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Confiscated items from school children goes on display at the Life Science Centre

A collection of confiscated items from school children is going on display at Newcastle's Life Science Centre

Confiscation Cabinets exhibition at Life
Confiscation Cabinets exhibition at Life

Ever wondered what happened to all those items confiscated by teachers when you were at school?

Artist and teacher of 15 years, Guy Tarrant, has created Confiscation Cabinets – a collection of items confiscated from school children. These forbidden items – from games, accessories and cult toys to makeshift weapons and personal notes – were collected from 150 different London primary and secondary schools over three decades and are now on display at Newcastle’s Life Science Centre until Bonfire Night 2014.

The objects highlight the often mischievous and distracted behaviour played out in the controlled school setting where children spend the majority of their young lives.

Guy explains: “These confiscated items are evidence of pupils’ playful and impulsive activities and how they may reject or evade rules.”

The eight cabinets feature all manner of items, including homemade playthings such as pen tubes used as pea shooters, toy guns, colourful plastic toys and jewellery, make-up, gadgets and improvised missiles.

Confiscation Cabinets exhibition at Life
Confiscation Cabinets exhibition at Life

The majority of items on display were donated by senior and head teachers, while others were collected by Guy while working as a teacher in primary and secondary schools and in centres and schools for pupils with emotional, social and behavioural difficulties.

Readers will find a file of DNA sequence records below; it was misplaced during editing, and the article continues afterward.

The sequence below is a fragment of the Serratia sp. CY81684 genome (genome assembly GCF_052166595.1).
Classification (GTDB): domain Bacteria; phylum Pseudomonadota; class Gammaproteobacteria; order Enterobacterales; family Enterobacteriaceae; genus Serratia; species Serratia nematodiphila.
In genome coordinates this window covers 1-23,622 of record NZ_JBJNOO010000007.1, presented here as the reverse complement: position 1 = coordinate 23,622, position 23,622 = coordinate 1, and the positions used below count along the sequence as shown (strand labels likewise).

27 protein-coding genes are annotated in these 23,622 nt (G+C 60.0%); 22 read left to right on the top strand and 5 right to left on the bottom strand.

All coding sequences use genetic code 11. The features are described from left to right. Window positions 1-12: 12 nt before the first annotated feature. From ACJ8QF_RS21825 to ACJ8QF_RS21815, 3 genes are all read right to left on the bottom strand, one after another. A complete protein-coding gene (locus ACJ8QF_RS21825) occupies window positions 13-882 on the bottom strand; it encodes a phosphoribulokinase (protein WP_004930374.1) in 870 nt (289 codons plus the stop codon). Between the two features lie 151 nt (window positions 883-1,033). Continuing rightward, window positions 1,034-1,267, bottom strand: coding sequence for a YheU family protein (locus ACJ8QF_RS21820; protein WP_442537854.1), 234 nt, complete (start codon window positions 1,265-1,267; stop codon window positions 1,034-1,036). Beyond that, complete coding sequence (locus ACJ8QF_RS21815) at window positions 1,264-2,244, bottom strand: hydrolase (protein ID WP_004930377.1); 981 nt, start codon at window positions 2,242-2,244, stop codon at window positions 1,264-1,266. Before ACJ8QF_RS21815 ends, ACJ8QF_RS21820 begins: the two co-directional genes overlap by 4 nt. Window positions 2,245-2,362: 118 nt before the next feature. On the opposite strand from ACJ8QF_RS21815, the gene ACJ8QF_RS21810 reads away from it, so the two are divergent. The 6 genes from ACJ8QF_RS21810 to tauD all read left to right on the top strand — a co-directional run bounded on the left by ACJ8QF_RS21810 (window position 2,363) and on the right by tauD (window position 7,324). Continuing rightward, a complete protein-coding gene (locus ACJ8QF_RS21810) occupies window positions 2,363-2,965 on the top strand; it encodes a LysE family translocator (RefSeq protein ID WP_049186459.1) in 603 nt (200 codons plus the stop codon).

Starting with primary school, the display looks at items confiscated from girls, boys and senior school pupils before examining pieces taken from pupils with emotional, social and behavioural difficulties. Some of the pieces come with notes made by the teacher on why the item was confiscated.

Ian Simmons, science communication director at Life, said:  “Having worked as a teacher, I was enthralled by items in the cabinets which brought back a lot of memories. There’s nostalgia in this exhibition but it’s also quite thought-provoking, giving an insight into the behaviour of school children.”

Each school has its own policy for returning confiscated items. The objects in Confiscation Cabinets represent the small percentage of cases where pupils didn’t reclaim their property.

The exception to this is where weapons, stolen items, or items believed to have been used to cause damage to a person or property are involved.

One of the confiscated items on display
girls primary cabinet items Confiscation Cabinets exhibition at Life Life images for Culture Magazine

Confiscation Cabinets is at Life Science Centre, Newcastle until November 5, 2014. For details of other exhibitions and events at Life, including Body Worlds Vital, visit www.life.org.uk

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David Whetstone
Culture Editor
Graeme Whitfield
Business Editor
Mark Douglas
Newcastle United Editor
Stuart Rayner
Sports Writer